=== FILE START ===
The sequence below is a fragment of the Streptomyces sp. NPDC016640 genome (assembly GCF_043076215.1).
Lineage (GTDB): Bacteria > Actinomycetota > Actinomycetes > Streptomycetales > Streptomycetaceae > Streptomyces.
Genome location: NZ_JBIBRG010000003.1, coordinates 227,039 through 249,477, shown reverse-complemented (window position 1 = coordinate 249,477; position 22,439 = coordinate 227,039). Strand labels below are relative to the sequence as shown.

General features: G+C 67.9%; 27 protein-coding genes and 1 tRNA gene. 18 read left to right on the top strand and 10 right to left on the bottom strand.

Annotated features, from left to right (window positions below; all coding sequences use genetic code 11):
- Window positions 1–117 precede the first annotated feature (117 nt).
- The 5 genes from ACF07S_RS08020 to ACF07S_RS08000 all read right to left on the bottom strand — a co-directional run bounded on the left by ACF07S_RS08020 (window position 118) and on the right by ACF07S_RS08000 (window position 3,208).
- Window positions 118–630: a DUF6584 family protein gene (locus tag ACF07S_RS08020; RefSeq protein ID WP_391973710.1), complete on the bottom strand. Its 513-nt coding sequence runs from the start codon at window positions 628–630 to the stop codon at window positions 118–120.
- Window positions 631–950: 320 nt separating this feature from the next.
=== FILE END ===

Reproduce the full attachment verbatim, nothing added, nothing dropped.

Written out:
The sequence below is a fragment of the Streptomyces sp. NPDC016640 genome (assembly GCF_043076215.1).
Lineage (GTDB): Bacteria > Actinomycetota > Actinomycetes > Streptomycetales > Streptomycetaceae > Streptomyces.
Genome location: NZ_JBIBRG010000003.1, coordinates 227,039 through 249,477, shown reverse-complemented (window position 1 = coordinate 249,477; position 22,439 = coordinate 227,039). Strand labels below are relative to the sequence as shown.

General features: G+C 67.9%; 27 protein-coding genes and 1 tRNA gene. 18 read left to right on the top strand and 10 right to left on the bottom strand.

Annotated features, from left to right (window positions below; all coding sequences use genetic code 11):
- Window positions 1–117 precede the first annotated feature (117 nt).
- The 5 genes from ACF07S_RS08020 to ACF07S_RS08000 all read right to left on the bottom strand — a co-directional run bounded on the left by ACF07S_RS08020 (window position 118) and on the right by ACF07S_RS08000 (window position 3,208).
- Window positions 118–630: a DUF6584 family protein gene (locus tag ACF07S_RS08020; RefSeq protein ID WP_391973710.1), complete on the bottom strand. Its 513-nt coding sequence runs from the start codon at window positions 628–630 to the stop codon at window positions 118–120.
- Window positions 631–950: 320 nt separating this feature from the next.